One of the biggest threats to a blockchain is something called a 51% attack.
If an individual or group manages to control 51% or more of the validation or mining hashrate it gives them the ability to confirm invalid transactions as well as deny valid ones. Having the majority in this way allows bad actors to effectively hold a blockchain at ransom, gaining financially from the attack.
51 Percent attack are extremely difficult to achieve though not impossible. So far, several blockchains have been the victim of this kind of attack with far reaching ramifications.
In this article we will explain exactly what a 51% is and ask if investors should be concerned about them.
What are 51% attacks
Decentralized blockchains verify transactions either through miners or validators. Miners use computing power and validators use staked currency to add blocks to the chain of transactions that serves as a permanent record.
Because there is no governing body behind decentralized networks, blockchain protocols depend on all miners or validators forming a consensus on which chain of transactions are definitive.
Imagine a user tries to spend the same BTC token twice, creating a split in the network with two conflicting chains successfully validating different transactions. Chain A says the first transaction is valid whereas chain B claims the second was valid.
Blockchain protocols get around this by miners or validators forming a consensus on which chain should be added to. Typically this is simply the longer of the forked chains.
If a single party has more than 50% of the mining or validating power, however, consensus becomes centralized. This individual, mining or staking pool has the power to make the shorter chain definitive, manipulating the consensus mechanism to make the shorter become the longer.
This means the malicious actor can keep adding blocks to the shorter chain, falsifying and rerouting transactions in their own favour, and potentially duplicate coins.
What blockchains have suffered 51% attacks so far?
So far, only smaller crypto networks have experienced 51% attacks. Smaller blockchains tend to have less overall mining power or more concentrated validation, meaning these networks are more vulnerable and easier targets for would-be attackers.
Three of the most significant 51% attacks are:
Ethereum Classic (2020)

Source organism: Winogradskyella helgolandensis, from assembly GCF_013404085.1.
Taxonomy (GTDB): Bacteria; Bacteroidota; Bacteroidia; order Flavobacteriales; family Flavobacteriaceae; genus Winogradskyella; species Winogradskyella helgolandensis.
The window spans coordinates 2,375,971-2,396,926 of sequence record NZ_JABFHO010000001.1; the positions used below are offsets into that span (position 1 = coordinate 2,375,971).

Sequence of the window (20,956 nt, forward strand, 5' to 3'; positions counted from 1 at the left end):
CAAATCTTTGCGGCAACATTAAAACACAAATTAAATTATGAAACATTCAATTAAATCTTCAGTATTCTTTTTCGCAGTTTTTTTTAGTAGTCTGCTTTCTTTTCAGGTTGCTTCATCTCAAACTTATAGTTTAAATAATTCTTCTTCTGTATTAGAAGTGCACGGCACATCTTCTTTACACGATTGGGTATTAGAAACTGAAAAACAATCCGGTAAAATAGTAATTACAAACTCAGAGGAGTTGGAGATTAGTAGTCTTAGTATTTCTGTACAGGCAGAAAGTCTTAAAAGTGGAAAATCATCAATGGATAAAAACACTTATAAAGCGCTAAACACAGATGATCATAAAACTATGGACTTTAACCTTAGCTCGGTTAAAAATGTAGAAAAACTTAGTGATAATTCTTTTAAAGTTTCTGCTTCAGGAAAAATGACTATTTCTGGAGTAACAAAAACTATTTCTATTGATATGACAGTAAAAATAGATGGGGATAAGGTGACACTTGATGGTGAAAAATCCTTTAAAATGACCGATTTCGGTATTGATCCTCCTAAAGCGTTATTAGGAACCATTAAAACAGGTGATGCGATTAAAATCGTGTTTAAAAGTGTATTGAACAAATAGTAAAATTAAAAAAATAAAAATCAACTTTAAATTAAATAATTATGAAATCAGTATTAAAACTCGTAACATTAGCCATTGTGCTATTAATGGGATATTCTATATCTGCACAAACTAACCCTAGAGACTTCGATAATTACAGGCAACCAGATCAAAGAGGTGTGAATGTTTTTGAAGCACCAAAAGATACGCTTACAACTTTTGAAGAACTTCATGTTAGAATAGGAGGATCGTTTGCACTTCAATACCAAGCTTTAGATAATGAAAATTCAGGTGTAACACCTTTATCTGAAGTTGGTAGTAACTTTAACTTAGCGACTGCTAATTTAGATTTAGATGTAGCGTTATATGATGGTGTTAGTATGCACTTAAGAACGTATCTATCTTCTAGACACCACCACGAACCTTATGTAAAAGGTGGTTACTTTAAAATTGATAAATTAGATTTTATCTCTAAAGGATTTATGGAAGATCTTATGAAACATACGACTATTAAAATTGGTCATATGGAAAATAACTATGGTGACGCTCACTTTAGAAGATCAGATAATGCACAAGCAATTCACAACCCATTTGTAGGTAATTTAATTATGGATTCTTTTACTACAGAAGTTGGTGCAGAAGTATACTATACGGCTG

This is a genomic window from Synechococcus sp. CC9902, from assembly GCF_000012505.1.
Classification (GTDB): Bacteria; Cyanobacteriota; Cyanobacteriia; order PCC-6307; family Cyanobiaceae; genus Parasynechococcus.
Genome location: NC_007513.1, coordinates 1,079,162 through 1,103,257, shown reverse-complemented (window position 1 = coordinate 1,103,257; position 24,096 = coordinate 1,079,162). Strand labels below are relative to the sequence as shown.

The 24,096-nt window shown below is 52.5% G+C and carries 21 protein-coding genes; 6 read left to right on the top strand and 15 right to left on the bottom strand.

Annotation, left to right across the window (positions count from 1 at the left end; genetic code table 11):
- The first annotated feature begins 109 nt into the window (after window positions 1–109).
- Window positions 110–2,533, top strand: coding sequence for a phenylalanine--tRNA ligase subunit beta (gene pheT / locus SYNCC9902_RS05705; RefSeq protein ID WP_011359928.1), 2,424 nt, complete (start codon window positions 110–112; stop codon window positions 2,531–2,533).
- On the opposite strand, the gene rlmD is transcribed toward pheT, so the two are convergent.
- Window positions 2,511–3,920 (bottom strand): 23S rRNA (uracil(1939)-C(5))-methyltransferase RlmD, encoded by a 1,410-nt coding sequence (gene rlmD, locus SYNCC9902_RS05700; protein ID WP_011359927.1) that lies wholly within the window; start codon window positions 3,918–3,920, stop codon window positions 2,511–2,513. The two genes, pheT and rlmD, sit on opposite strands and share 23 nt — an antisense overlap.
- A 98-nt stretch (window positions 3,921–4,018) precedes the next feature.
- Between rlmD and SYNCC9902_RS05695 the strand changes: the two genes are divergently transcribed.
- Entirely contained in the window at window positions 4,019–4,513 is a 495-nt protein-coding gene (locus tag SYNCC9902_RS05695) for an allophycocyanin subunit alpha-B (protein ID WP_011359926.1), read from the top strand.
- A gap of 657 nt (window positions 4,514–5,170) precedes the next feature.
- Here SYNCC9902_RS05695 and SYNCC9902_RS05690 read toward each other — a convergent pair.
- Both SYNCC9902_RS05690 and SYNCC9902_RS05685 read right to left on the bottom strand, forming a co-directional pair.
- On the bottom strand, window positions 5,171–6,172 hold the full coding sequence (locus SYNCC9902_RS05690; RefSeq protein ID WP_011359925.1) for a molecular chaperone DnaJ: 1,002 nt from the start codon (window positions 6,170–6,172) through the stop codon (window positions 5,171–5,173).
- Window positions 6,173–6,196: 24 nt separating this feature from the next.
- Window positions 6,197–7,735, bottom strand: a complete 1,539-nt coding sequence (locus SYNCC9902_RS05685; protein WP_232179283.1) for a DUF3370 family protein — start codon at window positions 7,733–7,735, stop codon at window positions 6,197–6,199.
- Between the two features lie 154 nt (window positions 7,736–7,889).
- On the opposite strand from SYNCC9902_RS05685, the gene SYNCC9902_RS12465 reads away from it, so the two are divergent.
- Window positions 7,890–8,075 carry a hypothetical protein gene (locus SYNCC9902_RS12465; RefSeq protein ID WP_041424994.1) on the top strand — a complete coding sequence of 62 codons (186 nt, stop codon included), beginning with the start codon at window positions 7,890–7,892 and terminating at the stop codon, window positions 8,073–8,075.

After the DAO hack of 2016, the Ethereum network was split in two between those that chose to maintain the original chain, known as Ethereum Classic (ETC) and those that supported a rollback that is considered the de facto Ethereum.
Over the course of July and August 2020, the smaller Ethereum Classic blockchain suffered 3 separate 51% attacks after purchasing hash power to control the network.
The first attack saw the attacker pocket around $65,000 worth of ETC, with the other attacks undetermined.
Bitcoin Gold (2018/2020)
Another notable “51 attack” was that on Bitcoin Gold (BTG), a smaller, hardfork of the original network.
In 2018, an attacker managed to gain the majority of hashrate power and double spend transactions on several different exchanges. This defrauded exchanges out of around $18 million worth of BTG.
Another attack occurred in 2020 where an attacker took control of the blockchain for approximately 6 hours, pocketing around $70,000 worth of crypto.
Bitcoin SV (2021)
During July and August 2021, a hardfork of Bitcoin Cash called Bitcoin Satoshi’s Vision (BSV) suffered several 51% attacks some of which successfully reorganised blocks and double spent coins.
Being such a small network, attackers only needed to spend around $5000 to rent enough hash power to conduct the attacks.
Do investors need to worry about 51% attacks?
Fortunately, despite getting a lot of attention when they happen, 51% attacks are extremely rare.
For big blockchains like Bitcoin and Ethereum, a 51% attack is almost impossible due to the enormous amount of hashrate required to take a majority position.
It would take a state-sponsored attack to defeat the security of major blockchains and for all intents and purposes requires more resources than is feasible.
This means investors can reduce the risk of feeling the effects of a 51% attack by choosing to only invest in cryptocurrencies that have a large market cap, a focus on decentralization, and encourages a distribution of validating power.
While historic 51% attacks have largely left blockchains unaffected, they should be taken seriously. Research should always be undertaken before investing in a cryptocurrency but especially less-established blockchains that may be more prone to attack